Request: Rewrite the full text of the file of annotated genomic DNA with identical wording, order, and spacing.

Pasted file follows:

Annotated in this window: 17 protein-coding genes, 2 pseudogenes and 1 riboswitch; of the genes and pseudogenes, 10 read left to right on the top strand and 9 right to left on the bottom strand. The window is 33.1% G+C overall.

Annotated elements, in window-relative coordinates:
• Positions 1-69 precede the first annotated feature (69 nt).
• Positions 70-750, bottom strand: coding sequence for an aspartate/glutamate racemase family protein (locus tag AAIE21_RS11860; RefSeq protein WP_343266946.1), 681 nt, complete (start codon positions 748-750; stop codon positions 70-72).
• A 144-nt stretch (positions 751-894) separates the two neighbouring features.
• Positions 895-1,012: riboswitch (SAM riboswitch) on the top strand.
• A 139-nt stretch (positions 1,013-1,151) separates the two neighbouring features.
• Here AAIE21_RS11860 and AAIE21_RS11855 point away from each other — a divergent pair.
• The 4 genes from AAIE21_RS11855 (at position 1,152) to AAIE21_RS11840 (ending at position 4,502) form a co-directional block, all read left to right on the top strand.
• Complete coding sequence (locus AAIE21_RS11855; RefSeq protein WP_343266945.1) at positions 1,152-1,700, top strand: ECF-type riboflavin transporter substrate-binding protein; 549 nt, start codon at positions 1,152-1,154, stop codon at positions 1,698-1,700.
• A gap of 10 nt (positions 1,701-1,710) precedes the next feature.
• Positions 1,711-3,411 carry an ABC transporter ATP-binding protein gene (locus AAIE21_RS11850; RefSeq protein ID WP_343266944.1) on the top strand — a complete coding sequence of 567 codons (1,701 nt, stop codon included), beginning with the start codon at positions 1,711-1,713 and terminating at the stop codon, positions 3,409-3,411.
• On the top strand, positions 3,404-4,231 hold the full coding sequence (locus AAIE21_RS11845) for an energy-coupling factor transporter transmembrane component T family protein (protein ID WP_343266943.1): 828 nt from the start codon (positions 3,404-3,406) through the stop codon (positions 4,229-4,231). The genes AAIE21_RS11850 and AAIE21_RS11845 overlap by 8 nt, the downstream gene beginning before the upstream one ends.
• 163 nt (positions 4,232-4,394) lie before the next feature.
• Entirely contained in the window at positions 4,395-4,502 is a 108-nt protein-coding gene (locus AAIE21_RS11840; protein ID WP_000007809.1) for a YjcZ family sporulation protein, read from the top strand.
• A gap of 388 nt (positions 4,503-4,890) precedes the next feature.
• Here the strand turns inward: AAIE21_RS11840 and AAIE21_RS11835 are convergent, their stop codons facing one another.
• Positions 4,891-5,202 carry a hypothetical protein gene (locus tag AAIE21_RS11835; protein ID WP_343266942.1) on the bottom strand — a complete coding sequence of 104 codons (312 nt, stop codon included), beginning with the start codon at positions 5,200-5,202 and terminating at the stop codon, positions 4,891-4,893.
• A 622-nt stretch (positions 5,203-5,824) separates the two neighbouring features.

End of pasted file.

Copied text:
Annotated in this window: 17 protein-coding genes, 2 pseudogenes and 1 riboswitch; of the genes and pseudogenes, 10 read left to right on the top strand and 9 right to left on the bottom strand. The window is 33.1% G+C overall.

Annotated elements, in window-relative coordinates:
• Positions 1-69 precede the first annotated feature (69 nt).
• Positions 70-750, bottom strand: coding sequence for an aspartate/glutamate racemase family protein (locus tag AAIE21_RS11860; RefSeq protein WP_343266946.1), 681 nt, complete (start codon positions 748-750; stop codon positions 70-72).
• A 144-nt stretch (positions 751-894) separates the two neighbouring features.
• Positions 895-1,012: riboswitch (SAM riboswitch) on the top strand.
• A 139-nt stretch (positions 1,013-1,151) separates the two neighbouring features.
• Here AAIE21_RS11860 and AAIE21_RS11855 point away from each other — a divergent pair.
• The 4 genes from AAIE21_RS11855 (at position 1,152) to AAIE21_RS11840 (ending at position 4,502) form a co-directional block, all read left to right on the top strand.
• Complete coding sequence (locus AAIE21_RS11855; RefSeq protein WP_343266945.1) at positions 1,152-1,700, top strand: ECF-type riboflavin transporter substrate-binding protein; 549 nt, start codon at positions 1,152-1,154, stop codon at positions 1,698-1,700.
• A gap of 10 nt (positions 1,701-1,710) precedes the next feature.
• Positions 1,711-3,411 carry an ABC transporter ATP-binding protein gene (locus AAIE21_RS11850; RefSeq protein ID WP_343266944.1) on the top strand — a complete coding sequence of 567 codons (1,701 nt, stop codon included), beginning with the start codon at positions 1,711-1,713 and terminating at the stop codon, positions 3,409-3,411.
• On the top strand, positions 3,404-4,231 hold the full coding sequence (locus AAIE21_RS11845) for an energy-coupling factor transporter transmembrane component T family protein (protein ID WP_343266943.1): 828 nt from the start codon (positions 3,404-3,406) through the stop codon (positions 4,229-4,231). The genes AAIE21_RS11850 and AAIE21_RS11845 overlap by 8 nt, the downstream gene beginning before the upstream one ends.
• 163 nt (positions 4,232-4,394) lie before the next feature.
• Entirely contained in the window at positions 4,395-4,502 is a 108-nt protein-coding gene (locus AAIE21_RS11840; protein ID WP_000007809.1) for a YjcZ family sporulation protein, read from the top strand.
• A gap of 388 nt (positions 4,503-4,890) precedes the next feature.
• Here the strand turns inward: AAIE21_RS11840 and AAIE21_RS11835 are convergent, their stop codons facing one another.
• Positions 4,891-5,202 carry a hypothetical protein gene (locus tag AAIE21_RS11835; protein ID WP_343266942.1) on the bottom strand — a complete coding sequence of 104 codons (312 nt, stop codon included), beginning with the start codon at positions 5,200-5,202 and terminating at the stop codon, positions 4,891-4,893.
• A 622-nt stretch (positions 5,203-5,824) separates the two neighbouring features.